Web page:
It's interesting that when God gave Moses the Ten Commandments, the prohibition against fashioning a graven image is one of the first. Yet we obviously didn't pay much attention, because in several thousand years' time we've managed to migrate from setting up stones and golden calves to anointing various odd personalities to virtual godhood based on their ability to perform a very narrow set of skills - sing and dance, pretend to be others, throw, catch or hit a ball, or promise us endless miracles from behind a podium or in front of a seal. We invest a multitude emotions in them, and it breaks our collective hearts when we learn, as we inevitably do, that they are just like us. In every case, these people either never sought the level of fame they achieve, or quickly try any way they can to divest themselves of it and reclaim some measure of themselves when they sense their own destruction approaching.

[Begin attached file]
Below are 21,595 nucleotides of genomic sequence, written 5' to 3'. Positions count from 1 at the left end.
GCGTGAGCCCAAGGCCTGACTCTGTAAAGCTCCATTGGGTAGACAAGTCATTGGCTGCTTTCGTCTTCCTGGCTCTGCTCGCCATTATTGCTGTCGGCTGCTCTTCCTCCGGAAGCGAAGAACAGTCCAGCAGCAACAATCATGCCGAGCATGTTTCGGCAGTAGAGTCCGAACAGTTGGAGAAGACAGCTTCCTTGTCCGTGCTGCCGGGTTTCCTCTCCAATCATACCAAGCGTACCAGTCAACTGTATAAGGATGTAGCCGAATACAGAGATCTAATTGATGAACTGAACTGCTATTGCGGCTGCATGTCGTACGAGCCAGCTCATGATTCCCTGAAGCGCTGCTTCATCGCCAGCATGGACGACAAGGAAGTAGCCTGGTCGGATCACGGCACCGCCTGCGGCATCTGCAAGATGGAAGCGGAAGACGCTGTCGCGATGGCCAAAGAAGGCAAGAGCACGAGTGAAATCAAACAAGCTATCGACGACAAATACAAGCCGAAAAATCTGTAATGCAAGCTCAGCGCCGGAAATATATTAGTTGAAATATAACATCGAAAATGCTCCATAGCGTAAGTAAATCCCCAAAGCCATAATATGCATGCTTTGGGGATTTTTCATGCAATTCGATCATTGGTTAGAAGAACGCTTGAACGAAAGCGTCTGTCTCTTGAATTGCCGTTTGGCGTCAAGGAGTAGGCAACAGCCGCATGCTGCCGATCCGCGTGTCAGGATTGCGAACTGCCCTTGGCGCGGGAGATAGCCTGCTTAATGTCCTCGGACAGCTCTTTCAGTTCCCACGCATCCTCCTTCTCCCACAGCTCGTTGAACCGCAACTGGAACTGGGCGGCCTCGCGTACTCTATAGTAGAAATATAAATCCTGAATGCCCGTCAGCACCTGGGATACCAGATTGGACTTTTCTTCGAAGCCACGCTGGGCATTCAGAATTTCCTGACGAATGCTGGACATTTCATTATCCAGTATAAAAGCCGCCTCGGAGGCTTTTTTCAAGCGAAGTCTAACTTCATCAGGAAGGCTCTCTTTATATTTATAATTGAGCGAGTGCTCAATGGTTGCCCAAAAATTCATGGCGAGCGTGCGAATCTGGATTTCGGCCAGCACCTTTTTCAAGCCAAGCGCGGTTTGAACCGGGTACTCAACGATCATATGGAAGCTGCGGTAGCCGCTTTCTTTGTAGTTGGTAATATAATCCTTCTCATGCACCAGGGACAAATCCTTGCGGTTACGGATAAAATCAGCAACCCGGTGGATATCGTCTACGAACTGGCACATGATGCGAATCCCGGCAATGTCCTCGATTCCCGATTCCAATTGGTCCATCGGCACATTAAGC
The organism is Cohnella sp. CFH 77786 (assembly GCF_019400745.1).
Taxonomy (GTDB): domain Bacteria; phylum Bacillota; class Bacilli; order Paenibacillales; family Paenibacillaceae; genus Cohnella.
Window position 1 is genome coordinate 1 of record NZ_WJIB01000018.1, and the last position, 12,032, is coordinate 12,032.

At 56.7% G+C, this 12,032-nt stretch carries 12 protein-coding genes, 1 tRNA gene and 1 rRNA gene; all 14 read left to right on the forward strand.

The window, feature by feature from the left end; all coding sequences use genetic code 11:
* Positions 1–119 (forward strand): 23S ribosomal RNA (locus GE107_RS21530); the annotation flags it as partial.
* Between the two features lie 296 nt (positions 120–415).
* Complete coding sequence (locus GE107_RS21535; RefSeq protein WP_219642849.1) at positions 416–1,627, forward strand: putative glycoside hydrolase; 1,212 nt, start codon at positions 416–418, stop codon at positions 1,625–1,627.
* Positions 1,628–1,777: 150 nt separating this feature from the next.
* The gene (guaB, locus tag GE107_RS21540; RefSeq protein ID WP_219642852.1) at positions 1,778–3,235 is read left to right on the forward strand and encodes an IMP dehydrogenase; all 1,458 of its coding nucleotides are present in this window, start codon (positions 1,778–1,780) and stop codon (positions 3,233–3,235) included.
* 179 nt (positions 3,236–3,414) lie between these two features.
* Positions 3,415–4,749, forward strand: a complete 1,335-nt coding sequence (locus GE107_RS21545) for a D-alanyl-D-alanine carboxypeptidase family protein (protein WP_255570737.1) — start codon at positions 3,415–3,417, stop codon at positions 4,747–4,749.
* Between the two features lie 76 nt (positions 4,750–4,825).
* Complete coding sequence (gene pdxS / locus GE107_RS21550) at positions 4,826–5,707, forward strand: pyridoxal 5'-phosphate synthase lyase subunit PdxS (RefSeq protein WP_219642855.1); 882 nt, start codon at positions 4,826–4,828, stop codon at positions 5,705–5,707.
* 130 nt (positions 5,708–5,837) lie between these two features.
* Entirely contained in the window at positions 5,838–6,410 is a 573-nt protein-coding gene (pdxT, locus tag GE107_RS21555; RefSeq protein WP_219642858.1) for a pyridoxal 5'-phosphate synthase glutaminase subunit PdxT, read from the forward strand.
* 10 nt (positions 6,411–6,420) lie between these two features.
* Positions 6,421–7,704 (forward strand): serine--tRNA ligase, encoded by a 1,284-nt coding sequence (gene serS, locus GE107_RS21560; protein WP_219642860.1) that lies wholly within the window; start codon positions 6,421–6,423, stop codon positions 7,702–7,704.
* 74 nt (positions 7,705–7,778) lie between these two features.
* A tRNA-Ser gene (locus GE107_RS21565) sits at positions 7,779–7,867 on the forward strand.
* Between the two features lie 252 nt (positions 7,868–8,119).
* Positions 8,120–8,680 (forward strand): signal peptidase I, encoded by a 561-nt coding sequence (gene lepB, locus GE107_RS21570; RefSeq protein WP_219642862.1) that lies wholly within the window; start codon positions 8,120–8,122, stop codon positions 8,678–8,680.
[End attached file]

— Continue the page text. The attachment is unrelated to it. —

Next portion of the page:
Only Christ, personally, calls on the individual to take on His guise, learn by His example, follow His lead. His call is personal, and individual, and it is the kind of call that no sane man would make unless he could pull it off. All of our heroes tend to be crushed under the weight of our adulation, our dreams too great a burden for their backs. Our dreams tend to claim victims, both us and those we give them to. Jesus is the only one who emerges from the wreckage and shows us our dreams for what they are.

The image of Michael Jackson, of course, never remained static during his life. His skin color, face, maturity, safety, all seemed beyond definition. But which image is it that he leaves us with? The innocent boy who becomes a monster? The canny performer who emerges from the audience, singing his song before bending the monsters who surround us all to his own rhythm? Or perhaps it is the smiling figure who will take you home, smiling because he knows a secret that you may or may not find out, but a secret powerful enough to keep you coming back for more.